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throughout the book, thus making it easier for Western readers to check the many equations. Unfortunately this has, in places, rendered a simple Russian equation more cumbersome. One example will suffice. Normal load is a term universally known and understood and the entry 'effect of normal load' appears three times as a subtitle in different chapters. In the editor's preface to the English book the symbol N is used for normal load as in, for example, equation 2.15 in the Russian, written F = ~N, and where the Russians have retained N--a letter which does not appear in the Cyrillic alphabet. In the translation equation 2.15 appears as Ff = /~P--here P is used for load whereas in the list of symbols p is given as pressure. The text on p. 38 contains a mixture of P and p, leaving the reader wishing for N, which unfortunately is now reserved for intermolecular attraction. Sometimes confusion arises because the editors use partially the Russian symbols and partially their own. For example, equation 4.68 appears in both English and Russian texts as 1//u = A + Bp, where A and B are constants. The Russian text then continues with equation 4.69 given as & = ap/(1 ×bp), where a = 1 / A c and b = B/A. The English text gives equation 4.69 as q~ = dp/ (1 + ap), where tr = 1/Ac, b = B/A and B = 1/c. Clearly these two versions are totally incompatible. In fairness, it must be said that the translator appears to be working from a different edition of the Russian text from that available at R A P R A since the English section from equation 4.69 up to, and including, Figure 4.35 does not appear in the RAPRA copy of the Russian book. Incidentally, Thirion's formula, referred to as equation 6.49 on p. 159 is clearly a reference to equation 4.69. It is unfortunate that the editors in a creditable attempt to reduce confusion by systematically organising the symbols have allowed their efforts to be overshadowed by careless proofreading. The book consists of seven chapters; the first chapter usefully reviews the four states in which polymers can exist--crystalline, glassy, rubbery and viscous flow. The work of Ferry et al. is acknowledged but it is interesting to note that the Russians point out that Aleksandrov and Lazurkin were the first to use the frequency method for the investigation of relaxation effects in 1939. The second chapter, entitled 'Friction of Metals', covers basic friction theory such as the relationship of frictional force to the real area of contact, normal load, and so on. More interesting, perhaps, are the discussions of the effect of stationary contact time, an important concept when static friction is considered and the influence of normally oriented free contact vibrations accompanying friction. Chapter 3 covers polymer friction in the glassy and crystalline states. The earlier part of the chapter is based on the work of Shooter & Tabor and King & Tabor and, fortunately, references to 'polytehylene' and 'polycapolactam' in Figure 3.2 cause no difficulty! Readers will probably be aware that the results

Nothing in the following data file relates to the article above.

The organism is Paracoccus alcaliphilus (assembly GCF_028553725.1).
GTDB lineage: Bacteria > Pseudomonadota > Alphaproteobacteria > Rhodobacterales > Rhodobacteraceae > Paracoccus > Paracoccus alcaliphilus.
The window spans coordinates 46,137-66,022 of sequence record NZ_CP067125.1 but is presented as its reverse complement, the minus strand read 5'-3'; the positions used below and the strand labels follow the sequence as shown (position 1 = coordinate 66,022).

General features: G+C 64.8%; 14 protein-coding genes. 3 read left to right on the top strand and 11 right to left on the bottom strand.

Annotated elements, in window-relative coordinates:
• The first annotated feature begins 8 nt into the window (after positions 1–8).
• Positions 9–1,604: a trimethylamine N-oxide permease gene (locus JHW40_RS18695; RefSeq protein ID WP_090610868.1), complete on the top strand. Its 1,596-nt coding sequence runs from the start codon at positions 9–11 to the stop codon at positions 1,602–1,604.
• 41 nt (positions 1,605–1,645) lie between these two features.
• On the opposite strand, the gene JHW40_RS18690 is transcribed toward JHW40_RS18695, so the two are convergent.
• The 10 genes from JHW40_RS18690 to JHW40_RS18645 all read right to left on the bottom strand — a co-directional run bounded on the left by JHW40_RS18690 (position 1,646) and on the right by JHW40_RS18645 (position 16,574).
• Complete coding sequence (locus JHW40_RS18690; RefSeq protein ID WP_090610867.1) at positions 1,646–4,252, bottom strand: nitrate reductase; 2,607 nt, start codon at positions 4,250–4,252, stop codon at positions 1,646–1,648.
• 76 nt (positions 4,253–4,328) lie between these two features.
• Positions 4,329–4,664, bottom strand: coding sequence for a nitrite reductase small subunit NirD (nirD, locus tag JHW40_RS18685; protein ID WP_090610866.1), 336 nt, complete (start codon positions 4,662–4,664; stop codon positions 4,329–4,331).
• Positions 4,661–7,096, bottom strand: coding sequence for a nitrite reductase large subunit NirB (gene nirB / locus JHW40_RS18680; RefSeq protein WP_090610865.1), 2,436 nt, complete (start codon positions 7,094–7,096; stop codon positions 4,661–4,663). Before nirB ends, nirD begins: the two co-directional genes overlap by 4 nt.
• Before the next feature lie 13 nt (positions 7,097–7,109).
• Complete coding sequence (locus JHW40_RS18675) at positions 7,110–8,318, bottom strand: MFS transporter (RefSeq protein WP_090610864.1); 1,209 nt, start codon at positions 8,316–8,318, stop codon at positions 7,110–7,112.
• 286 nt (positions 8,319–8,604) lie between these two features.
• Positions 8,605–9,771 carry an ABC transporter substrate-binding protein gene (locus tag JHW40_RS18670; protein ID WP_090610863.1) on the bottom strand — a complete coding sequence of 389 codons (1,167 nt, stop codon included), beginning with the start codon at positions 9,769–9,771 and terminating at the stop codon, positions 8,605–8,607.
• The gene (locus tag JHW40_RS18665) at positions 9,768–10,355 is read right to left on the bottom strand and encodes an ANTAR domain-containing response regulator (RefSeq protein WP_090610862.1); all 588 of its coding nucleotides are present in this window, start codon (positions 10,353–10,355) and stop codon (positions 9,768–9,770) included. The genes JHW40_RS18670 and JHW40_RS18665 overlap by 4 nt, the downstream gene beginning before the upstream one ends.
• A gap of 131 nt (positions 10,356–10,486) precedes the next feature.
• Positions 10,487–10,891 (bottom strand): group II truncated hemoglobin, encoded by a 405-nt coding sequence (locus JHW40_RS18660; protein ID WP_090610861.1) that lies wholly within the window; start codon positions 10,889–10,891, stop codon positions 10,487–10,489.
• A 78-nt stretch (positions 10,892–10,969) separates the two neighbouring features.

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obtained by Tabor and his co-workers did not agree with the theory. It is comforting to read later on that in the case of rigid polymers the Russian authors consider that there is no consensus of opinion on the relation to load of either the friction force or the friction coefficient. The authors point out that, because of the rate dependence of plastics, velocity and temperature have a profound influence and Bowden's theory takes no account of this. As in the case of metals, contact time is also important in its effect on friction under stationary contact. The Williams-Landel-Ferry transform is briefly discussed on p. 93 but no reference is given and neither Williams nor Landel are listed in the index. In this the translators have been faithful to the Russian. The authors continue with an interesting discussion of the many factors which influence friction in practice, for example, transfer of material from one surface to the other, and the chapter concludes with a discussion on the choice of materials and lubricants. Friction in the rubbery state follows on naturally in Chapter 4, and here the importance of time and temperature have been recognised. Static friction, however, presents a special difficulty. Bartenev's theory of rubber friction, based on molecular kinetic concepts is discussed in some detail and the relationship of Grosch's experimental results to this theory is examined. The different approaches of Bulgin, Savkoor and SchaUamach are then discussed. Sections are then devoted to the real area of contact and the friction force, discussing the influence of factors such as normal load, contact time, temperature, etc. The chapter concludes with advice on the choice of materials and a discussion of lubrication. Chapter 5 deals with the friction of polymers in the viscous state--a field studied very little because of the experimental difficulties. The authors begin by pointing out that for polymers in the viscous state pure external friction often does not develop, as shear takes place in the polymer itself. Tolstoy's theory is given in some detail and related work by Rebinder, Volarovich, Deryagin, Mooney and others is discussed. Three types of dispersed systems are distingu i s h e d - t h o s e that depend on sliding velocity and pressure, those that depend on velocity alone and those that depend on pressure alone, the most prevalent being the first. The chapter ends with a brief discussion on the significance of boundary sliding on processing. This concludes the section on friction. The next chapter is entitled 'Wear of Polymers' and begins by setting out the criteria for assessing wear. The Bartenev-Lavrentev theory is given and the relation between friction and wear is discussed. Kragelsky's work on fatigue wear follows and the relationship of other work by Babichev, Scallamach and Ratner is discussed. Rise in temperature at the surface and oxidative effects play a dominant role while the effect of coefficient of friction and sliding velocity are harder to isolate. The importance of the conditions of testing and the nature and thermal conductivity of the contacting surface are noted. Wear